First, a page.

REDDING, Calif. (CN) – A Sikorsky S-61 helicopter crashed into the Trinity National Forest and caught fire just after takeoff, killing eight firefighters and the pilot as it rolled down rugged terrain. It was the most deadly crash of a firefighting aircraft in California history, and one of the worst in the country. The first legal claim has been filed in the Aug. 5 tragedy.
The lightning-caused Buckhorn fire was part of the Iron Complex, a series of fires that burned for almost 3 months, charring more than 100,000 acres in the Shasta-Trinity National Forest.
Four other people were seriously injured in the helicopter crash. Two emerged from the chopper on fire and a third went back to rescue a fourth.
The family of the late Scott Charlson seeks punitive damages from Carson Helicopters, United Technologies, Sikorsky Aircraft, and General Electric. The wrongful death complaint in Shasta County Court alleges design and manufacturing flaws and negligent maintenance.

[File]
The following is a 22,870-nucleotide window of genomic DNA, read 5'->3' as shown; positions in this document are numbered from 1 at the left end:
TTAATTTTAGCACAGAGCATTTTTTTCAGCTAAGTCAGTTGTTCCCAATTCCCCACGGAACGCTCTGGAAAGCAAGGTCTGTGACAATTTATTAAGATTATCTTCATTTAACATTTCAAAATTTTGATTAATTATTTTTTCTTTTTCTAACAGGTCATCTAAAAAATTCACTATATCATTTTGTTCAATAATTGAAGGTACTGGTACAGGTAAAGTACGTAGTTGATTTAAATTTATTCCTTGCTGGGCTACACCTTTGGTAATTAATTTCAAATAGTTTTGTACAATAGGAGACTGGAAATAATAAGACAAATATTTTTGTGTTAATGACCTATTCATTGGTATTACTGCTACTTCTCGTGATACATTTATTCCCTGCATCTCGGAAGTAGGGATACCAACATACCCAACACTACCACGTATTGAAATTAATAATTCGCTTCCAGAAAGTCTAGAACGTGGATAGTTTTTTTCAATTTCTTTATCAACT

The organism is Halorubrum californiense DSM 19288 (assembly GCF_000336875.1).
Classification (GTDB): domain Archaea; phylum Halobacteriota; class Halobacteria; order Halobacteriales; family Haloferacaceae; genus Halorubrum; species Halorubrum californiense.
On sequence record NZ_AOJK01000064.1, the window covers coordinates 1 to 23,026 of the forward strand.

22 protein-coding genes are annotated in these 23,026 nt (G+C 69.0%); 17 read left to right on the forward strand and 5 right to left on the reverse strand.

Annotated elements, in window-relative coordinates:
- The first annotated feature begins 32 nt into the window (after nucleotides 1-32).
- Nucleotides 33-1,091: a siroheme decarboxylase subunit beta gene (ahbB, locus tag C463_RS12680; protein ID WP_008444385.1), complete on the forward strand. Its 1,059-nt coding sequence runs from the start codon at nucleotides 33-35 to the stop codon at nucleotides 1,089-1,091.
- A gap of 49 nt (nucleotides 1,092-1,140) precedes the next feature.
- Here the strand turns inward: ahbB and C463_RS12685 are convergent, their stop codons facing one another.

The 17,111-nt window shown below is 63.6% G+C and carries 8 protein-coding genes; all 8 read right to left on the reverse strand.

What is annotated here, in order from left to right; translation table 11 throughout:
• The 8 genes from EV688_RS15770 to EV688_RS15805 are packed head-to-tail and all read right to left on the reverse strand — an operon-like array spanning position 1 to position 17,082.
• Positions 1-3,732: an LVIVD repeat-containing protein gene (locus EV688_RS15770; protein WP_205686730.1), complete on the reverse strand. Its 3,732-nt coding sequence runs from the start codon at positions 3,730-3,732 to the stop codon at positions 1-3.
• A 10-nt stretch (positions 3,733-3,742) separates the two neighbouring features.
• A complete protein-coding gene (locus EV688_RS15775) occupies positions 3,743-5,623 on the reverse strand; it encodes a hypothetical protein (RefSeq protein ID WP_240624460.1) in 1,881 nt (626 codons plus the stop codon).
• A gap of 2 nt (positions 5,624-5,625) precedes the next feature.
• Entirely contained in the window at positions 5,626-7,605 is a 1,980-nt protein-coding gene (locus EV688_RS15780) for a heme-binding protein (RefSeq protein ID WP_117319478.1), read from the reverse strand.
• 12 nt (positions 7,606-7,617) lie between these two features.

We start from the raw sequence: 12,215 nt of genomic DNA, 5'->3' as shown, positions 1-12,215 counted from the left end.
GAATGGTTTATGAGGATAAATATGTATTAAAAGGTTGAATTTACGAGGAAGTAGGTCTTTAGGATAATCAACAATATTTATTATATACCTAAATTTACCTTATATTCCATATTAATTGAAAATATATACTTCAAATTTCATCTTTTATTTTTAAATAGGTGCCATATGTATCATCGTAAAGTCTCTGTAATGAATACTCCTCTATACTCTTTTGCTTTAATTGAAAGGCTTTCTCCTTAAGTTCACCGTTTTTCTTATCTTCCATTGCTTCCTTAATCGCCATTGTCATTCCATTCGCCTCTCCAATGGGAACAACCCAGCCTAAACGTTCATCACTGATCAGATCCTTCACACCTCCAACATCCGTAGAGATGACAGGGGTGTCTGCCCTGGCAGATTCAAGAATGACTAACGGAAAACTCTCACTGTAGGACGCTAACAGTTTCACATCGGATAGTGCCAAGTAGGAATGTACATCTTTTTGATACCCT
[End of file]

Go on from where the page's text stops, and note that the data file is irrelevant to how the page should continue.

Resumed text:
They are represented by Todd Macaluso of Carlsbad and James Frantz of San Diego. The attorneys told the Eureka Times-Standard that major components in the transmission may have caused the crash. The National Transportation Safety Board’s preliminary report stated that the main rotor lost power.
Charlson was working with firefighters from Greyback Forestry of Oregon. The 18,500-acre Buckthorn fire was only 25 percent contained the day of the crash, when exhausted firefighters caught a ride on a Carson Helicopter back to base camp.